The controversy that has arisen around Wikileaks brings to mind the Isaac Asimov story “The Dead Past”, published in 1956. This story presents a future in which there exists a device that allows scientists to observe events in the distant past, though access to that device is so strictly controlled that no one ever gets to use it! Finally, one researcher is so driven to verify certain historical events that he decides to build his own device. The authorities catch up with him, but too late – by that time the damage had been done.
You see, according to Asimov's interpretation, there is no distinction between the "distant" and "immediate" past. The fact that the device could replay events of the distant past was relegated to being a mere novelty in light of its more pernicious ability – to replay events that took place just milliseconds ago! Indeed, the device in Asimov’s story opened that future society to a floodgate of constant and arbitrary surveillance!
Wikileaks was founded on a poetic, philosophical and abstract principle: that many people would act as whistle-blowers to expose corruption, injustice and fraud, if there was an anonymous way to "leak" documents that contained incriminating information. Like Superman, Wikipedia seemed to be here to "fight for truth, justice, and the American way"! The site was set up as a clearinghouse for such documents, with simple guidelines: documents would be published as they were, they would not be verified, and they would not be removed.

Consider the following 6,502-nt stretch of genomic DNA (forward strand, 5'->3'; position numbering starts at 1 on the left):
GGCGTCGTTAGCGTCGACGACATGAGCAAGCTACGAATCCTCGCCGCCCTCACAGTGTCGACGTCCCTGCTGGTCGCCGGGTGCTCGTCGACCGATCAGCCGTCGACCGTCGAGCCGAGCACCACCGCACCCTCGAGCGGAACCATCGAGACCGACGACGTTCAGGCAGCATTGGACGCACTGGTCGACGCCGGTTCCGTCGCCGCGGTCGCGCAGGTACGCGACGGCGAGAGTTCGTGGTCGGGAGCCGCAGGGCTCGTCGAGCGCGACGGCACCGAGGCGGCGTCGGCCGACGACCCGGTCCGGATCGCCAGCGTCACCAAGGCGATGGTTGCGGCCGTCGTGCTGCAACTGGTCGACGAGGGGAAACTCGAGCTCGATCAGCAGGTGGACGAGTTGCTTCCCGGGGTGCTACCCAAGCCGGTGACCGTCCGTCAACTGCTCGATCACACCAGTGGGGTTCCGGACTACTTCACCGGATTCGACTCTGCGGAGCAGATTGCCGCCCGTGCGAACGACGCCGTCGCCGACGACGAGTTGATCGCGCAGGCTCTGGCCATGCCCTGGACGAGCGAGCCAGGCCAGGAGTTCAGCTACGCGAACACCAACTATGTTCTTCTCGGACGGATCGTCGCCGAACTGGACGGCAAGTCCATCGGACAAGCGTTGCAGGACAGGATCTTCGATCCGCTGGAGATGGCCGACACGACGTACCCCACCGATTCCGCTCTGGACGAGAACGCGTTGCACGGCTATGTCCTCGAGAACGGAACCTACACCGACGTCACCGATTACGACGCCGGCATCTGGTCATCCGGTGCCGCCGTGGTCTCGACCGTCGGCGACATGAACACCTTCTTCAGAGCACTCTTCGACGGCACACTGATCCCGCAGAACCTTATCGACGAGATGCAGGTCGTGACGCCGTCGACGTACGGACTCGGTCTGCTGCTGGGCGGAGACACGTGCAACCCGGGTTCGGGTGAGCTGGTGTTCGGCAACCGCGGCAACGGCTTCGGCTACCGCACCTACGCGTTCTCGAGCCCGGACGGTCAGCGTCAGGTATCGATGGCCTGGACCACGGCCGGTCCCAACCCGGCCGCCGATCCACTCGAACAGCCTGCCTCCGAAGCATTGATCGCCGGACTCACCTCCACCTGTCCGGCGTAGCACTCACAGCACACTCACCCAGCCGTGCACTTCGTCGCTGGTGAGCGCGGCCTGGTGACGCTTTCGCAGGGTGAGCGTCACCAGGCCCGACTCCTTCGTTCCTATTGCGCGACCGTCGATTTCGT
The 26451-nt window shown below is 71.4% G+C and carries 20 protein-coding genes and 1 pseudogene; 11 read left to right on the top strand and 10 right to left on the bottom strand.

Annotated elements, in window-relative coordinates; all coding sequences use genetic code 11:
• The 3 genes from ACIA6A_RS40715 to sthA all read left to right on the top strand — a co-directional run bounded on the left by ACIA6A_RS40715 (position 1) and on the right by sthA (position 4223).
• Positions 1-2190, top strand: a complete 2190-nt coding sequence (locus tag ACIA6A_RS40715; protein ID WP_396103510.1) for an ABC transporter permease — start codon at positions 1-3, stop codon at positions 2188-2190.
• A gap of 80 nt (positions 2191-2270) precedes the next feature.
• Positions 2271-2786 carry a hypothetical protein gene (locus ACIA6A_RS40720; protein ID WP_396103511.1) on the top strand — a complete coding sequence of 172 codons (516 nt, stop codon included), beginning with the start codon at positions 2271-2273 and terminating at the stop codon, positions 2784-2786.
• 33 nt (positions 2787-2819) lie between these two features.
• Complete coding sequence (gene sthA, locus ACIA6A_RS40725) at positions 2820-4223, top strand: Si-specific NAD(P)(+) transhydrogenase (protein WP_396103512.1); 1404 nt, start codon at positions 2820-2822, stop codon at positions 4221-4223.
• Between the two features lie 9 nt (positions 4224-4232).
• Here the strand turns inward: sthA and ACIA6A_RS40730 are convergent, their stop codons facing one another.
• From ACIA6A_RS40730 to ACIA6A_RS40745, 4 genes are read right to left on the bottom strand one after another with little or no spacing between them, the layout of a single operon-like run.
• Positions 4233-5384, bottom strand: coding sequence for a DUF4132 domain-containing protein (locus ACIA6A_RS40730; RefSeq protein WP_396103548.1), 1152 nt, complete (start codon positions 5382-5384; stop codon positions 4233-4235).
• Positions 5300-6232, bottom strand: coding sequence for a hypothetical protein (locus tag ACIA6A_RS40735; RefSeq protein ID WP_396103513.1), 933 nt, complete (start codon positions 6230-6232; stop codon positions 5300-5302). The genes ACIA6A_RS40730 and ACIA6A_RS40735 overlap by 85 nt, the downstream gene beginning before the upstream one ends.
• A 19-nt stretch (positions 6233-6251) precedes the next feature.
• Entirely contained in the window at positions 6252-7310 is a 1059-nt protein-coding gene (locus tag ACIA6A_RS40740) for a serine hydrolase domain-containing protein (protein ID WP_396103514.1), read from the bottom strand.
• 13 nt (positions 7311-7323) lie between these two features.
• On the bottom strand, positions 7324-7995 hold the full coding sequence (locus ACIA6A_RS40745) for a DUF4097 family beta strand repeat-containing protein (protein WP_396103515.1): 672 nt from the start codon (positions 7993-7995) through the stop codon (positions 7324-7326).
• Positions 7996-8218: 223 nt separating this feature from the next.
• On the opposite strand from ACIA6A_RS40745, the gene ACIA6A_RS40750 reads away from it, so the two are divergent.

Those simple guidelines, like the simple device in Asimov’s story, did exactly what it was supposed to do… and unexpectedly yielded dangerous power! How can Wikileaks remove information from their site without abandoning their principles? And if they do remove information from their site, what criteria must they implement regarding all future and past data that is published? And even if they were to shut down entirely, the genie has been let out of the bottle! The void left by one Wikileaks.org will surely be filled by another.